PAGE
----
Sermon from 9/17/2011

September 22, 2011 § Leave a comment

Following is a transcript of the sermon I gave at Emmaus Road Church on September 17th, 2011. It is the second in a series I am doing on sacraments.

  1. Introduction
    1. Greeting/Further Announcements
    2. Passing of the Peace
  2. Body
    1. Recap
      1. The Primary Sacrament, Jesus Christ – The last time I was with you, we began a series on sacraments. Together we started to explore some of the thinking and ideas behind sacramental theology. When we think about sacraments, many things may come to mind. Particular things that we do within the church here, such as communion. Maybe some ideas from other Christian traditions that may seem odd and foreign. Some people have attempted to define a “sacrament” as: “An earthly symbol that expresses a heavenly reality.”  That definition is true, as far as it goes. However, when we think about sacraments, we think of Heaven and Earth colliding in a new, special, and profound way. We think of “thin spaces,” where Heaven and Earth communicate in ways that we have not felt before, where we experience the physical and the spiritual with an inexplicable level of intensity. An experience where somehow the whole is greater than the sum of its parts, where, as Frederick Buechner says, “One plus one equals a thousand;” an experience where God meets us as we are. When we think of God meeting us, we think of Jesus Christ; the one who walked on this ground, breathed this air, and lived as a person among us. We think of Jesus Christ, who heals our sicknesses and forgives our sins. We look to Jesus; one plus one equals a thousand. In Jesus, Heaven and Earth met in such a way that all who interacted with Jesus found themselves facing something radically different, something that could not be explained. One plus one equals a thousand. When we think of sacraments, we must think of Jesus Christ first and foremost. He is the one who bridges the gap; he is the one we look to and call upon so that we experience salvation. Any other sacramental experience that we have takes place because of Jesus Christ; he is the primary sacrament.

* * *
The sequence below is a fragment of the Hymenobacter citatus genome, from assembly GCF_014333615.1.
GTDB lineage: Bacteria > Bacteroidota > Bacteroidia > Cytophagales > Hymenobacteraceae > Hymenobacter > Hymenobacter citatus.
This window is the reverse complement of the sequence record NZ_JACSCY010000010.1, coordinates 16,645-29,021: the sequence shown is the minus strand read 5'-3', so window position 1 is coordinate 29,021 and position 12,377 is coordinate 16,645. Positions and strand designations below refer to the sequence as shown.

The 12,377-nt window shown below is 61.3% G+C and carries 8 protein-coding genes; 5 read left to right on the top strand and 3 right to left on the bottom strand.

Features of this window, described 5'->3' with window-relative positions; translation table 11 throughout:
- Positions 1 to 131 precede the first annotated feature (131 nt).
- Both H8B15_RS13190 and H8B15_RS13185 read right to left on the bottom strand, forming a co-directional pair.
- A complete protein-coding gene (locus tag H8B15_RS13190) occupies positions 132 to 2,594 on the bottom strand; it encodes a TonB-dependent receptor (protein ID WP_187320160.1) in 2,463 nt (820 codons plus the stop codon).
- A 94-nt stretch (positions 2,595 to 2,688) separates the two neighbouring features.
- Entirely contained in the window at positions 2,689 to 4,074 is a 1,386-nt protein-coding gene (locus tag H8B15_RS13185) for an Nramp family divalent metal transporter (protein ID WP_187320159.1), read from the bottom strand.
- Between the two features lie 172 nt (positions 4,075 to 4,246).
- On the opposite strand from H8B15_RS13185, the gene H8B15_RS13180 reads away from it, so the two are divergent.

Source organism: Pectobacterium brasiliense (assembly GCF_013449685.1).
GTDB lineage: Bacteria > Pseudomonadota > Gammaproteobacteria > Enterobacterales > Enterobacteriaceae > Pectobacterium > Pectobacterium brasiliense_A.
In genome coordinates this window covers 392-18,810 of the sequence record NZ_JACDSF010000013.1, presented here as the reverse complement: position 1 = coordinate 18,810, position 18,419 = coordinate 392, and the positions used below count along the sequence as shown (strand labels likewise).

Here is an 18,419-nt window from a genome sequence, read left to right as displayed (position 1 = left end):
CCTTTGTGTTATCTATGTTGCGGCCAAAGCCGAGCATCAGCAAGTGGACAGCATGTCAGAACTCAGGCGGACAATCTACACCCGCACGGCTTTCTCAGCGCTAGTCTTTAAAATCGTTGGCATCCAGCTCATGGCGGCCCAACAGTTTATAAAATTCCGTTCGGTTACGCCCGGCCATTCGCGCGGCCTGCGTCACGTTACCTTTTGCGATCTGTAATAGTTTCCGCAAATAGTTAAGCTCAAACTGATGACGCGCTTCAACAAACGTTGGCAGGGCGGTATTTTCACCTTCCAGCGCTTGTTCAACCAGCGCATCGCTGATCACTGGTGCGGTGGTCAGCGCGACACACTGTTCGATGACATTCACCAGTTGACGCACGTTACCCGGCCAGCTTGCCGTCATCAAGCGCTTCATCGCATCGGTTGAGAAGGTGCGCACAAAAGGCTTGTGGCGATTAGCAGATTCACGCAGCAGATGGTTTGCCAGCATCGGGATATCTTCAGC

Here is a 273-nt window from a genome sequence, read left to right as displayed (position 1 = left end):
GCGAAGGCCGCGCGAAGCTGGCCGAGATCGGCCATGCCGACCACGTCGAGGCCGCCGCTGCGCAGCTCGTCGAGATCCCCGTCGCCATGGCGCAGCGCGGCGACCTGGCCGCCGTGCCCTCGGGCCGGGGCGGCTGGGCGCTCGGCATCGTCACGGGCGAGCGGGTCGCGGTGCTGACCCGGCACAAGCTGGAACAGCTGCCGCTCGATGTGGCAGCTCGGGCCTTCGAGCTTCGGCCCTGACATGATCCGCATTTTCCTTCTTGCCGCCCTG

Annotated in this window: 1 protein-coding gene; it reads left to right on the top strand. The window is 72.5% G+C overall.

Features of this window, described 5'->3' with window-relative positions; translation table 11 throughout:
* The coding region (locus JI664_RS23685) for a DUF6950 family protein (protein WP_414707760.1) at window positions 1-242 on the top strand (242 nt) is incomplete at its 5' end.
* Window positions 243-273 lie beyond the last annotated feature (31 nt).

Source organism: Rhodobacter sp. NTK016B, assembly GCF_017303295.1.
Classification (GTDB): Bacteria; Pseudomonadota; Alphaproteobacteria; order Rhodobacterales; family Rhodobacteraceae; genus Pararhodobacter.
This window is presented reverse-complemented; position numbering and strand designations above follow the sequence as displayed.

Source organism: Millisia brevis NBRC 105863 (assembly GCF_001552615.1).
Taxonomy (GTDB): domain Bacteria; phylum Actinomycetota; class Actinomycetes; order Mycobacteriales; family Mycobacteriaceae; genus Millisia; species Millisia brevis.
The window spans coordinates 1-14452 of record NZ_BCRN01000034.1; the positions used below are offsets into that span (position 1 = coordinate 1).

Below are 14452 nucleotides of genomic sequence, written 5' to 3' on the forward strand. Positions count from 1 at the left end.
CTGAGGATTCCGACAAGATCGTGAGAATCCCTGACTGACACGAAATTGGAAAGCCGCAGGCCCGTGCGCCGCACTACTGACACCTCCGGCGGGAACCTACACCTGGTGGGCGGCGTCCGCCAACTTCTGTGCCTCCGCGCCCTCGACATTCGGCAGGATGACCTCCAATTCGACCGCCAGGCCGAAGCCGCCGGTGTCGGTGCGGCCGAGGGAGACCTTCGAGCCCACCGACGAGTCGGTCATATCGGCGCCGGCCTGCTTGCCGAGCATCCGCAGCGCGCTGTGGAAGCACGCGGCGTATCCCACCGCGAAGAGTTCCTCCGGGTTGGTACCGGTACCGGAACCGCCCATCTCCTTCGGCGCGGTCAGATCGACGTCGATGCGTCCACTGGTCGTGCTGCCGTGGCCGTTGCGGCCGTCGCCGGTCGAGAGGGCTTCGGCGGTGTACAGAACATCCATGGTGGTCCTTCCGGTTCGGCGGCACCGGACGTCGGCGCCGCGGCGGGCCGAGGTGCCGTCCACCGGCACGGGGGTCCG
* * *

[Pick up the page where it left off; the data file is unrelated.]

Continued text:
2. Defining Terms – When we talk about sacraments, I’d like us to expand our thinking a bit. Seven  sacraments have been accepted by established churches, and we’ll speak a bit more about those in a bit. However, I would like to call us to live sacramental lives. Sue has a blog entitled, “The Sacrament of the Ordinary Life.” I really appreciate this title because it affirms where heaven should meet earth for us; in everyday life. I firmly believe that God desires to share our lives with us, to be present in the ordinary moments of our ordinary days. He’s punching holes in the sky from the top down so that He can be with us, if only we would look up and see Him. That’s what a sacramental life is about: allowing God to be present in every moment of our life, and expecting Him to show up. One of my favorite quotes is from an author who went by the name Novalis: “He who seeks God will find Him everywhere.”